Francis had a laboratory where he produced the inevitable stream of wacky gadgets that appeared in every animated kid’s show of that era. He also had Maria Porkova, a sexy lab assistant whose outfits and pork-based innuendo never seemed appropriate for the target audience and never had anything to do with the plot. Her one task seemed to be running the Baconizer, a hovering, spinning golden ring. The Baconizer is the one part of the show I will never, never forget, though I often wish I could. The Pork Fairies, willingly self-sacrificing to assist Francis, would leap through the Baconizer which magically transformed them into a flurry of energy-providing bacon to fuel Night Bacon’s superpowers.
While the Baconizer completely misrepresents the complicated and gory process by which bacon is actually made, one decision by the creators, doubtlessly intended to make us worry even less about the poor Pork Fairies, made the entire thing almost traumatizing. This was the shrill, giddy, hysterical giggle that the Pork Fairies emitted as they passed through the Baconizer. Watching clips on YouTube, this hideous laughter still sends chills down my spine. Nothing and nobody should ever be so… happy. According to the trivia on the official fan site the Baconizer was originally going to be called the Super Laughter Ring, or SLaughteRing for short (whose idea was that?), and the sound bite was recorded with that in mind. Since the show regularly recycled whatever animation they already had, it was never changed.
Like with a lot of other Saturday morning cartoons, the best part of Night Bacon was often the villains. These fell into two categories. The first were miscellaneous monsters-of-the-weeks like the Asian stereotype Master Veggie Med-Lee, psychotic Professor Health Nut, clueless vampire Count Calory and the nefarious Vitamen from Venus. Even as a kid I remember thinking these villains were awfully tasteless and sent a horrible dietary message for impressionable kids.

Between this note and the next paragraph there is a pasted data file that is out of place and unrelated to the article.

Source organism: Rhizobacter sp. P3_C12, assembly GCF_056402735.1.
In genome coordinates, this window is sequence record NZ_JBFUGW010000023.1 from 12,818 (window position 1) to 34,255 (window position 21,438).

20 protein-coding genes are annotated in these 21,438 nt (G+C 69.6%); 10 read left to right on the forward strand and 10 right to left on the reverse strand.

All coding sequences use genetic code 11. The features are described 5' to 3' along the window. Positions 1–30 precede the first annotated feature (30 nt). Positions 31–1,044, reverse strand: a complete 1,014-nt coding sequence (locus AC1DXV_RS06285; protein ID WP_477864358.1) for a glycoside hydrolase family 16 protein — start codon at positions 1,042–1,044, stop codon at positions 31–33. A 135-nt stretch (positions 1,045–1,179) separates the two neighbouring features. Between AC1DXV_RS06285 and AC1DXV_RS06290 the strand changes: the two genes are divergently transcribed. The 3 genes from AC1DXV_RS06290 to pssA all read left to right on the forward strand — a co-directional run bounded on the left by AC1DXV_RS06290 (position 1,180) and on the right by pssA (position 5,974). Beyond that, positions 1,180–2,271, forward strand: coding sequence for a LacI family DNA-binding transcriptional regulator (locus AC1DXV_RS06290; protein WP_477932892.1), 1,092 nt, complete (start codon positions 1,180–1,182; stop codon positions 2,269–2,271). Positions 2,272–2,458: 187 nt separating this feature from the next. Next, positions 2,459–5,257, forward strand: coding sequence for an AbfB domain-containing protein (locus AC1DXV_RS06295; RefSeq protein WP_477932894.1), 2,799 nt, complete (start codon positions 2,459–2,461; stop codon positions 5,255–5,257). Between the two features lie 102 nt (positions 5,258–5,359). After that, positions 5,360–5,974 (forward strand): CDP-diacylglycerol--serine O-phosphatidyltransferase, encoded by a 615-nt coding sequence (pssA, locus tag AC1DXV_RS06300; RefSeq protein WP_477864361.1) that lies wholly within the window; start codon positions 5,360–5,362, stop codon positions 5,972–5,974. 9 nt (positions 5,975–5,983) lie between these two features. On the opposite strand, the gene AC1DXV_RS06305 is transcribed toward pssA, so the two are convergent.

The other type of badguy was poultry, usually chickens, but drawn to look more like vultures, harpies and gargoyles. They were frequently depicted as bumbling, unsanitary and suffering from leprosy. The birds lived segregated from the rest of society (my friend claims this was a race metaphor) and were usually just ignored by Night Bacon (though due to a favor he performed in some episode I never saw, he was occasionally allowed into their exclusive Turkey Club), but they inevitably turned out to be working as henchmen for the main villains.
One of the shows running gags will give you some idea of the shocking amount of violence (to say nothing of the sex) that eventually caused so many complaints that “Night Bacon” was moved from Saturday mornings to Tuesday Evenings. This running gag involved the chickens, who often ended up in police custody or were otherwise subdued by Night Bacon by the end of the episode. Then, mere moments before the episode ended and for no reason whatsoever Night Bacon would slash off the heads of the captive chickens and their bodies would dance around spastically to the closing credit music. If that weren’t enough, the intermittent gouts of blood that squirted from their necks splattered, as though on a camera lens, to form the names in the credits.
I remember that my mom HATED “Night Bacon” (she never knowingly let us watch it) and nothing more so than the gratuitous violence directed at chickens. And yet, on cleaning out my closet in my parent’s home some years ago, I discovered that it was a plastic toy chicken that was the sole item of “Night Bacon” merchandizing that I apparently ever possessed. The chicken was meant to be filled with ketchup through (I kid you not) a cap right where the anus should be and the head could be removed so that the ketchup could be squeezed out through the neck. I never liked ketchup and my “Night Bacon” chicken has, consequently, never been used. I’m tempted to see if I can get anything for it on Ebay.